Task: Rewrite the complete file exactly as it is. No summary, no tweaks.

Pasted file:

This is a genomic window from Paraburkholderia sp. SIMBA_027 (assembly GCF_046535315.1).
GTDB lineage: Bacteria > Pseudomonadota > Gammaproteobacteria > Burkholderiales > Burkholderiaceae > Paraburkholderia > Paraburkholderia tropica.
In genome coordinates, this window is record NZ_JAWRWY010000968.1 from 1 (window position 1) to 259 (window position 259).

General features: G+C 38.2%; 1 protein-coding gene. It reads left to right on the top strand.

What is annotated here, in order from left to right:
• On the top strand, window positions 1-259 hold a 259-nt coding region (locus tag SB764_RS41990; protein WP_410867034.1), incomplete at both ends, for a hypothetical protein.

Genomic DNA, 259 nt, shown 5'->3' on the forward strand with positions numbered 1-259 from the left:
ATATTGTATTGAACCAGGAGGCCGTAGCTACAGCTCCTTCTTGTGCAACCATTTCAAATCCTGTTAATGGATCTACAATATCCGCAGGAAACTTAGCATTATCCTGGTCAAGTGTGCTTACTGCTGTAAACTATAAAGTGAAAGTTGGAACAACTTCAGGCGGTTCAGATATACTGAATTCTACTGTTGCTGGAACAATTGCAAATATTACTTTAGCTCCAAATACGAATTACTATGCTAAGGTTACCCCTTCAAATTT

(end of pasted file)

This is a genomic window from Paraburkholderia sp. SIMBA_027 (assembly GCF_046535315.1).
GTDB lineage: Bacteria > Pseudomonadota > Gammaproteobacteria > Burkholderiales > Burkholderiaceae > Paraburkholderia > Paraburkholderia tropica.
In genome coordinates, this window is record NZ_JAWRWY010000968.1 from 1 (window position 1) to 259 (window position 259).

General features: G+C 38.2%; 1 protein-coding gene. It reads left to right on the top strand.

What is annotated here, in order from left to right:
• On the top strand, window positions 1-259 hold a 259-nt coding region (locus tag SB764_RS41990; protein WP_410867034.1), incomplete at both ends, for a hypothetical protein.

Genomic DNA, 259 nt, shown 5'->3' on the forward strand with positions numbered 1-259 from the left:
ATATTGTATTGAACCAGGAGGCCGTAGCTACAGCTCCTTCTTGTGCAACCATTTCAAATCCTGTTAATGGATCTACAATATCCGCAGGAAACTTAGCATTATCCTGGTCAAGTGTGCTTACTGCTGTAAACTATAAAGTGAAAGTTGGAACAACTTCAGGCGGTTCAGATATACTGAATTCTACTGTTGCTGGAACAATTGCAAATATTACTTTAGCTCCAAATACGAATTACTATGCTAAGGTTACCCCTTCAAATTT